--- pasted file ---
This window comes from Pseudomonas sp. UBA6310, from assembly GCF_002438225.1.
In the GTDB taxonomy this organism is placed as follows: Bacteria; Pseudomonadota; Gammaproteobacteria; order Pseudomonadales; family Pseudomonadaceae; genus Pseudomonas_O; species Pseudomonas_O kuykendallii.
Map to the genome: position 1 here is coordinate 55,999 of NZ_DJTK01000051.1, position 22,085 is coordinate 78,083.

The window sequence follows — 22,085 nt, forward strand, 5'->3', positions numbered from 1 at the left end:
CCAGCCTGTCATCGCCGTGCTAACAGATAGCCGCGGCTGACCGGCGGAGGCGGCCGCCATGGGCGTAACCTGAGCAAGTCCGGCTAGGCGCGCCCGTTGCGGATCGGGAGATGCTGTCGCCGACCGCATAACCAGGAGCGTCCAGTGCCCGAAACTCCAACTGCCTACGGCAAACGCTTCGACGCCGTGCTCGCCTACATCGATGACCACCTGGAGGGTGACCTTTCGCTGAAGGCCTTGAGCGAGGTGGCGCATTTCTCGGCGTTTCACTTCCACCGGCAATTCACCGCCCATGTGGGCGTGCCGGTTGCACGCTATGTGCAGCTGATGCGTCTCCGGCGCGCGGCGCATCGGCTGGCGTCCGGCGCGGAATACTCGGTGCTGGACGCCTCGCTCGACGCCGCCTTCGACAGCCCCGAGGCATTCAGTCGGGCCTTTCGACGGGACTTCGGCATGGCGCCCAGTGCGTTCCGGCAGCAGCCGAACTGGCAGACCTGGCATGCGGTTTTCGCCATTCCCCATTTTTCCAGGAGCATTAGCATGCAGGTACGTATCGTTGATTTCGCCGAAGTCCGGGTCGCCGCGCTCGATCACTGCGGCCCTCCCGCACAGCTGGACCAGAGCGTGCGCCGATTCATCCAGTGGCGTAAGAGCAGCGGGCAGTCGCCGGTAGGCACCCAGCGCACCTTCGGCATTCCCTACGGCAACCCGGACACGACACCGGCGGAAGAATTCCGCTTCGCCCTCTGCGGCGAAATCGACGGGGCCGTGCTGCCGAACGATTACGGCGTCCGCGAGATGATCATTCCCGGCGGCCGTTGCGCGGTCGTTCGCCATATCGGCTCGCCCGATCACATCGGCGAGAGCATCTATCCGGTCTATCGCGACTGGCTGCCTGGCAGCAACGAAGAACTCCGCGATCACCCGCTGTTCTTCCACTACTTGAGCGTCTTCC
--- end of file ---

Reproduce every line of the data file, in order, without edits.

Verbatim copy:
This window comes from Pseudomonas sp. UBA6310, from assembly GCF_002438225.1.
In the GTDB taxonomy this organism is placed as follows: Bacteria; Pseudomonadota; Gammaproteobacteria; order Pseudomonadales; family Pseudomonadaceae; genus Pseudomonas_O; species Pseudomonas_O kuykendallii.
Map to the genome: position 1 here is coordinate 55,999 of NZ_DJTK01000051.1, position 22,085 is coordinate 78,083.

The window sequence follows — 22,085 nt, forward strand, 5'->3', positions numbered from 1 at the left end:
CCAGCCTGTCATCGCCGTGCTAACAGATAGCCGCGGCTGACCGGCGGAGGCGGCCGCCATGGGCGTAACCTGAGCAAGTCCGGCTAGGCGCGCCCGTTGCGGATCGGGAGATGCTGTCGCCGACCGCATAACCAGGAGCGTCCAGTGCCCGAAACTCCAACTGCCTACGGCAAACGCTTCGACGCCGTGCTCGCCTACATCGATGACCACCTGGAGGGTGACCTTTCGCTGAAGGCCTTGAGCGAGGTGGCGCATTTCTCGGCGTTTCACTTCCACCGGCAATTCACCGCCCATGTGGGCGTGCCGGTTGCACGCTATGTGCAGCTGATGCGTCTCCGGCGCGCGGCGCATCGGCTGGCGTCCGGCGCGGAATACTCGGTGCTGGACGCCTCGCTCGACGCCGCCTTCGACAGCCCCGAGGCATTCAGTCGGGCCTTTCGACGGGACTTCGGCATGGCGCCCAGTGCGTTCCGGCAGCAGCCGAACTGGCAGACCTGGCATGCGGTTTTCGCCATTCCCCATTTTTCCAGGAGCATTAGCATGCAGGTACGTATCGTTGATTTCGCCGAAGTCCGGGTCGCCGCGCTCGATCACTGCGGCCCTCCCGCACAGCTGGACCAGAGCGTGCGCCGATTCATCCAGTGGCGTAAGAGCAGCGGGCAGTCGCCGGTAGGCACCCAGCGCACCTTCGGCATTCCCTACGGCAACCCGGACACGACACCGGCGGAAGAATTCCGCTTCGCCCTCTGCGGCGAAATCGACGGGGCCGTGCTGCCGAACGATTACGGCGTCCGCGAGATGATCATTCCCGGCGGCCGTTGCGCGGTCGTTCGCCATATCGGCTCGCCCGATCACATCGGCGAGAGCATCTATCCGGTCTATCGCGACTGGCTGCCTGGCAGCAACGAAGAACTCCGCGATCACCCGCTGTTCTTCCACTACTTGAGCGTCTTCC